A storm was brewing

One of the first things I learned about Arlene a few years ago was that she grew up in Winnipeg. Both my parents had done the same and much of my family is there. When we started out, we had decided to take some time to visit people in Winnipeg. We stayed with Arlene’s cousin Cindy (+ Clint near Brandon), who had homemade Indian food, venison for Cedar and warm beds waiting for us. Fun fact, my uncle was the family doctor for Cindy’s whole family in Pine Falls. In Winnipeg, Arlene stayed with Bonnie, and I had a chance to see almost all my cousins and stayed with my cousin Sharon.

Elvira, Máel, Arlene, Katherine, and Cedar

Of course the weather was an important part of our planning and the forecast was nasty; the storm “will stretch from the Prairies to the Gulf of Mexico, bringing everything from ripping blizzards to a threat for tornadoes.” There are three routes to eastern Canada from Winnipeg: north of the Great Lakes – Thunder Bay was expecting 20-30 cm of snow, through the middle – Toronto had freezing rain warnings, and south. The road from Winnipeg was snowy, with more vehicles off the road, and we had an interesting time at the border crossing (ask us about it sometime). Still, we pushed all the way to St. Paul and showed up at Máel, Elvira and Walker’s door. They gave us a wonderful welcome and put us up for the night amid their busy lives. Cedar got special attention from Walker, a dog lover.

The last stretch was a blur, but the roads were clear

Katherine and Cedar

We made good decisions, and we were lucky. The temperature hovered around 00C… we drove through Wisconsin (cheese) and Illinois (stayed clear of Chicago). From there it was fast and congested urban driving… we whipped through Indiana, Ohio, West Virginia, Pennsylvania, New Jersey (waved to Abe and Sue), New York (we took the NY through-way), Connecticut, Massachusetts (bypassed Boston), New Hampshire (Live Free or Die) and arrived in Maine, when we saw snow again. We passed way too many car and truck crashes, sometimes traffic was backed up for kilometres. In Bedford, Pennsylvania Arlene discovered a restaurant with a salad bar… oh my, I was so happy, fast food is necessary, but not sufficient. It seemed like the Christmas radio playlist was the same in every state, we sang “It’s the Most Wonderful Time of the Year” too many times. When we went through NYC, we took three wrong turns after having no problems navigating ’til then, but still no arguments between us. We asked for directions from a tow truck driver, an Uber driver, and figured the third one out ourselves – Google maps was a good friend.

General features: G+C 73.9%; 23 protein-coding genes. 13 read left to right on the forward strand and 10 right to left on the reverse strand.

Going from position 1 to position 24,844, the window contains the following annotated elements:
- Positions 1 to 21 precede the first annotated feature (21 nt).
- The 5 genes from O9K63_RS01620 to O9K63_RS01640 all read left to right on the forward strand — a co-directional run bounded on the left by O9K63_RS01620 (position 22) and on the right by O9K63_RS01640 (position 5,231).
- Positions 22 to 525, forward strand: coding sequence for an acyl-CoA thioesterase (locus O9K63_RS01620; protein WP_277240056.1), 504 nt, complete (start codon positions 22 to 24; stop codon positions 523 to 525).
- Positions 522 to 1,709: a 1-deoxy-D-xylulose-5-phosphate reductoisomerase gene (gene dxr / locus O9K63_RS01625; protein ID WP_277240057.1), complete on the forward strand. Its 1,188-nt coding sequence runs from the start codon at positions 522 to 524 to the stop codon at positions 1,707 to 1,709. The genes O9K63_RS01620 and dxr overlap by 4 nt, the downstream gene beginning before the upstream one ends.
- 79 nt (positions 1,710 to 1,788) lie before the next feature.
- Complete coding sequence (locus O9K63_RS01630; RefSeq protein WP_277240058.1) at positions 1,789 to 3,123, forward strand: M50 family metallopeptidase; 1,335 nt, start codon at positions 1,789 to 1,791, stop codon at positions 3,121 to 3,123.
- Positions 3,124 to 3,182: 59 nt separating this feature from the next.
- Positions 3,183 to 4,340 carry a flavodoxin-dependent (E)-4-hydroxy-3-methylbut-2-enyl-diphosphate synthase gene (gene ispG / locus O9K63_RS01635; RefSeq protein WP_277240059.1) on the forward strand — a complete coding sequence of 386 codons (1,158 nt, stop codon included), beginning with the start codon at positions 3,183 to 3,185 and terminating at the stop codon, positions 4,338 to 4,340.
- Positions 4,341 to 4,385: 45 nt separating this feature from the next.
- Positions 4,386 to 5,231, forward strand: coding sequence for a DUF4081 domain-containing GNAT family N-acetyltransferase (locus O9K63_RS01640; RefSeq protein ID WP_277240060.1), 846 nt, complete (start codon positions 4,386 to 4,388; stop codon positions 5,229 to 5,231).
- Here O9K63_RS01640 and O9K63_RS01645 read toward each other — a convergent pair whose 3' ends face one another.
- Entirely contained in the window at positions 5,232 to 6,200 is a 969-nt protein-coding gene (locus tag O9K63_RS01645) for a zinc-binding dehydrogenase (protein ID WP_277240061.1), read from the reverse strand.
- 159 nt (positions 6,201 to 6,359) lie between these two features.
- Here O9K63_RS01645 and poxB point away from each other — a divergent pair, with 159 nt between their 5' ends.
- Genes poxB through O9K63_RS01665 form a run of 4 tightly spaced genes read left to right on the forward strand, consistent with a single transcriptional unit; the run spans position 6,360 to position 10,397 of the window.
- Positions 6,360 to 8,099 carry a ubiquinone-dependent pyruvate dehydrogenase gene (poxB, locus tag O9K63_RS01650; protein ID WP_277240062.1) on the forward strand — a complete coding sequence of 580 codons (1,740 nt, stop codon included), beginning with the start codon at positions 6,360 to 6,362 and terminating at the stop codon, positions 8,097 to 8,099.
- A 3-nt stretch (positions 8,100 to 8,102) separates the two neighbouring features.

And then it was over

We crossed at Calais, ME/St. Stephen, NB, and saw Messi kissing the FIFA World Cup trophy on the TV while we ate lunch. And on we pushed through St. John, by Moncton (waved to Kathlyn), and powered our way to Halifax where Arlene dropped me and finished the trip to Bridgewater with Cedar. Wendy had returned to Vancouver, and then took the red eye to Halifax. Scott was at the airport to pick her up (sans luggage) and delivered her to their flat a few hours before Arlene & Cedar arrived.

Cedar and Arlene happy to be almost home!

It can be risky to do a trip like this, it might test a relationship… but this one didn’t … in fact, we decided that if in the next while… something comes up between us, we’ll just get in the car and go for a drive… and then when we get older, we’ll ask someone to take us for a drive… or maybe just sit next to each other if we cannot go anywhere… Thanks, Arlene, for the epic trip, love you.

2 responses to “Planes, Trains, and Automobiles”

  1. Terry

    Wonderful piece! Almost feel like I was along for the ride!

  2. Anne

    What a great adventure! One to share again with embellishments around the fire pit or in the Common House. Future generations will consider it TVE legend.